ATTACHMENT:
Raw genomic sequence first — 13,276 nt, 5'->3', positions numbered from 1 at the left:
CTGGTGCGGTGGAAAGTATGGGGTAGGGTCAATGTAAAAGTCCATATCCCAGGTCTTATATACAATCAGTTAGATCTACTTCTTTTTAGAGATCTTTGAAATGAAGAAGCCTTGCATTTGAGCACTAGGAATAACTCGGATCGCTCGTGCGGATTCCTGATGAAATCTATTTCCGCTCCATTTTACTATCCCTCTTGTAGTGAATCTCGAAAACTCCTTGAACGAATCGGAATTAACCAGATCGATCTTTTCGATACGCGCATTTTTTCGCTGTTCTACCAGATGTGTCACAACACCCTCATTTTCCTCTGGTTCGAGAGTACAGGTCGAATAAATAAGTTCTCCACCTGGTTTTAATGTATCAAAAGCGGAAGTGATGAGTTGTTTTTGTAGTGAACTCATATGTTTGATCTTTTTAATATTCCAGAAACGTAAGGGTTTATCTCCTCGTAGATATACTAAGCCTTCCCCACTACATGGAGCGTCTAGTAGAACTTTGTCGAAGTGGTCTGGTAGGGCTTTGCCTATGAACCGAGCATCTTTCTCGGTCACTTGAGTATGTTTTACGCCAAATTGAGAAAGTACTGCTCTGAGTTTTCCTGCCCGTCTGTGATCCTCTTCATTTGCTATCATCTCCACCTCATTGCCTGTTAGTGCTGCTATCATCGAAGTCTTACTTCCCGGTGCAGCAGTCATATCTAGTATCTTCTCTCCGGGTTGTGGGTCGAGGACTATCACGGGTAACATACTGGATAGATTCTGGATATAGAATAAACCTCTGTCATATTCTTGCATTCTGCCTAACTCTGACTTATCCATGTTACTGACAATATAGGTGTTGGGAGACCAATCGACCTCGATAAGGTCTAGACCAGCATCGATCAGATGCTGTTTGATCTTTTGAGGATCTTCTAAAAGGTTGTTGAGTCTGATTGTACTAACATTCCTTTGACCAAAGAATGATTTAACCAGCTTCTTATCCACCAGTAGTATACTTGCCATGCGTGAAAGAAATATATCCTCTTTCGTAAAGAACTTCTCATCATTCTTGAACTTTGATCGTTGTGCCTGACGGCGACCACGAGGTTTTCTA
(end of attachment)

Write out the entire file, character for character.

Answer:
Raw genomic sequence first — 13,276 nt, 5'->3', positions numbered from 1 at the left:
CTGGTGCGGTGGAAAGTATGGGGTAGGGTCAATGTAAAAGTCCATATCCCAGGTCTTATATACAATCAGTTAGATCTACTTCTTTTTAGAGATCTTTGAAATGAAGAAGCCTTGCATTTGAGCACTAGGAATAACTCGGATCGCTCGTGCGGATTCCTGATGAAATCTATTTCCGCTCCATTTTACTATCCCTCTTGTAGTGAATCTCGAAAACTCCTTGAACGAATCGGAATTAACCAGATCGATCTTTTCGATACGCGCATTTTTTCGCTGTTCTACCAGATGTGTCACAACACCCTCATTTTCCTCTGGTTCGAGAGTACAGGTCGAATAAATAAGTTCTCCACCTGGTTTTAATGTATCAAAAGCGGAAGTGATGAGTTGTTTTTGTAGTGAACTCATATGTTTGATCTTTTTAATATTCCAGAAACGTAAGGGTTTATCTCCTCGTAGATATACTAAGCCTTCCCCACTACATGGAGCGTCTAGTAGAACTTTGTCGAAGTGGTCTGGTAGGGCTTTGCCTATGAACCGAGCATCTTTCTCGGTCACTTGAGTATGTTTTACGCCAAATTGAGAAAGTACTGCTCTGAGTTTTCCTGCCCGTCTGTGATCCTCTTCATTTGCTATCATCTCCACCTCATTGCCTGTTAGTGCTGCTATCATCGAAGTCTTACTTCCCGGTGCAGCAGTCATATCTAGTATCTTCTCTCCGGGTTGTGGGTCGAGGACTATCACGGGTAACATACTGGATAGATTCTGGATATAGAATAAACCTCTGTCATATTCTTGCATTCTGCCTAACTCTGACTTATCCATGTTACTGACAATATAGGTGTTGGGAGACCAATCGACCTCGATAAGGTCTAGACCAGCATCGATCAGATGCTGTTTGATCTTTTGAGGATCTTCTAAAAGGTTGTTGAGTCTGATTGTACTAACATTCCTTTGACCAAAGAATGATTTAACCAGCTTCTTATCCACCAGTAGTATACTTGCCATGCGTGAAAGAAATATATCCTCTTTCGTAAAGAACTTCTCATCATTCTTGAACTTTGATCGTTGTGCCTGACGGCGACCACGAGGTTTTCTA